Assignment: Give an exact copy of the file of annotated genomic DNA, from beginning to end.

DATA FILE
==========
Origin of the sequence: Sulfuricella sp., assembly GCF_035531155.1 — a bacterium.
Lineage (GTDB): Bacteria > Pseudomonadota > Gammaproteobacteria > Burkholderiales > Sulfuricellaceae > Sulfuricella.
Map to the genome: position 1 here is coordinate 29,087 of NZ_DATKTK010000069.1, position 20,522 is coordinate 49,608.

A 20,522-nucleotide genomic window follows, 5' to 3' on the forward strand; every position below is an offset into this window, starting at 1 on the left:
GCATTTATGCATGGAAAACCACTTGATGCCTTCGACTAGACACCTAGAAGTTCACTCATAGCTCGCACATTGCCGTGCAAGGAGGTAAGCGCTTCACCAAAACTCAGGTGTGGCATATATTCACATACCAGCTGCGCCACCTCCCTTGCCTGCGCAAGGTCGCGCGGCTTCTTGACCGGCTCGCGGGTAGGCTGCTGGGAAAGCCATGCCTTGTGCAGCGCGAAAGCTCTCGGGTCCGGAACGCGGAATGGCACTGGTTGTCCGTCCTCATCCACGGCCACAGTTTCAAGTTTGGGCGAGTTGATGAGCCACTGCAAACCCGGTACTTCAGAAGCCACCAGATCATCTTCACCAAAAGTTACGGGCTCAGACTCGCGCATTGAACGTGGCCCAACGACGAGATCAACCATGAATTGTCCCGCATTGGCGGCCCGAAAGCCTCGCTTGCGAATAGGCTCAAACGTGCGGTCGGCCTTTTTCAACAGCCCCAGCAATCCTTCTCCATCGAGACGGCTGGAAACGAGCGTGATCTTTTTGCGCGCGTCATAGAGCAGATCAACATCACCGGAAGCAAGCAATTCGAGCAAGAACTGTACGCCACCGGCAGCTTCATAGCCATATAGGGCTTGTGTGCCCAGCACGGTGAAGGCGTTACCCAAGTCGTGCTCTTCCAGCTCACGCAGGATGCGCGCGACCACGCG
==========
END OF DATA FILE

Origin of the sequence: Sulfuricella sp., assembly GCF_035531155.1 — a bacterium.
Lineage (GTDB): Bacteria > Pseudomonadota > Gammaproteobacteria > Burkholderiales > Sulfuricellaceae > Sulfuricella.
Map to the genome: position 1 here is coordinate 29,087 of NZ_DATKTK010000069.1, position 20,522 is coordinate 49,608.

A 20,522-nucleotide genomic window follows, 5' to 3' on the forward strand; every position below is an offset into this window, starting at 1 on the left:
GCATTTATGCATGGAAAACCACTTGATGCCTTCGACTAGACACCTAGAAGTTCACTCATAGCTCGCACATTGCCGTGCAAGGAGGTAAGCGCTTCACCAAAACTCAGGTGTGGCATATATTCACATACCAGCTGCGCCACCTCCCTTGCCTGCGCAAGGTCGCGCGGCTTCTTGACCGGCTCGCGGGTAGGCTGCTGGGAAAGCCATGCCTTGTGCAGCGCGAAAGCTCTCGGGTCCGGAACGCGGAATGGCACTGGTTGTCCGTCCTCATCCACGGCCACAGTTTCAAGTTTGGGCGAGTTGATGAGCCACTGCAAACCCGGTACTTCAGAAGCCACCAGATCATCTTCACCAAAAGTTACGGGCTCAGACTCGCGCATTGAACGTGGCCCAACGACGAGATCAACCATGAATTGTCCCGCATTGGCGGCCCGAAAGCCTCGCTTGCGAATAGGCTCAAACGTGCGGTCGGCCTTTTTCAACAGCCCCAGCAATCCTTCTCCATCGAGACGGCTGGAAACGAGCGTGATCTTTTTGCGCGCGTCATAGAGCAGATCAACATCACCGGAAGCAAGCAATTCGAGCAAGAACTGTACGCCACCGGCAGCTTCATAGCCATATAGGGCTTGTGTGCCCAGCACGGTGAAGGCGTTACCCAAGTCGTGCTCTTCCAGCTCACGCAGGATGCGCGCGACCACGCG